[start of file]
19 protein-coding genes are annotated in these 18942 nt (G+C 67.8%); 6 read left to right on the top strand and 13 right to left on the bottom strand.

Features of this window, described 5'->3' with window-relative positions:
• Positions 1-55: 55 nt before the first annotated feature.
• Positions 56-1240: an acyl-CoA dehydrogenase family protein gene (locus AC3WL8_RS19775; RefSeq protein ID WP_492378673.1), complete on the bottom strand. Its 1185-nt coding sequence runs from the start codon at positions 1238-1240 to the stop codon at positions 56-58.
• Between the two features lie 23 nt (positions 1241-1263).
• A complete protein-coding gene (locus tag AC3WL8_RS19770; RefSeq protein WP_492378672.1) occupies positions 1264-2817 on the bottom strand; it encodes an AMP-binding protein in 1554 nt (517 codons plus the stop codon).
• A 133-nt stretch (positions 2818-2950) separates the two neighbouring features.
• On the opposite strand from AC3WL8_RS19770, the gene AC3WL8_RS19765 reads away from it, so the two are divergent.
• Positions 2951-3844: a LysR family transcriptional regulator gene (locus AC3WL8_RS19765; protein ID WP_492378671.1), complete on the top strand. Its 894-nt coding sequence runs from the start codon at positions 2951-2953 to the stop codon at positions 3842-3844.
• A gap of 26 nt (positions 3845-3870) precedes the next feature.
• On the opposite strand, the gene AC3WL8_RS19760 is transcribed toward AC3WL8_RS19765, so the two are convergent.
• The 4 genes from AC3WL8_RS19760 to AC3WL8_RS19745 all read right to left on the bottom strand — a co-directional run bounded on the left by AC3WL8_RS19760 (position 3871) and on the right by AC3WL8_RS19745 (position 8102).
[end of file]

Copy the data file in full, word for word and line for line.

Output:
19 protein-coding genes are annotated in these 18942 nt (G+C 67.8%); 6 read left to right on the top strand and 13 right to left on the bottom strand.

Features of this window, described 5'->3' with window-relative positions:
• Positions 1-55: 55 nt before the first annotated feature.
• Positions 56-1240: an acyl-CoA dehydrogenase family protein gene (locus AC3WL8_RS19775; RefSeq protein ID WP_492378673.1), complete on the bottom strand. Its 1185-nt coding sequence runs from the start codon at positions 1238-1240 to the stop codon at positions 56-58.
• Between the two features lie 23 nt (positions 1241-1263).
• A complete protein-coding gene (locus tag AC3WL8_RS19770; RefSeq protein WP_492378672.1) occupies positions 1264-2817 on the bottom strand; it encodes an AMP-binding protein in 1554 nt (517 codons plus the stop codon).
• A 133-nt stretch (positions 2818-2950) separates the two neighbouring features.
• On the opposite strand from AC3WL8_RS19770, the gene AC3WL8_RS19765 reads away from it, so the two are divergent.
• Positions 2951-3844: a LysR family transcriptional regulator gene (locus AC3WL8_RS19765; protein ID WP_492378671.1), complete on the top strand. Its 894-nt coding sequence runs from the start codon at positions 2951-2953 to the stop codon at positions 3842-3844.
• A gap of 26 nt (positions 3845-3870) precedes the next feature.
• On the opposite strand, the gene AC3WL8_RS19760 is transcribed toward AC3WL8_RS19765, so the two are convergent.
• The 4 genes from AC3WL8_RS19760 to AC3WL8_RS19745 all read right to left on the bottom strand — a co-directional run bounded on the left by AC3WL8_RS19760 (position 3871) and on the right by AC3WL8_RS19745 (position 8102).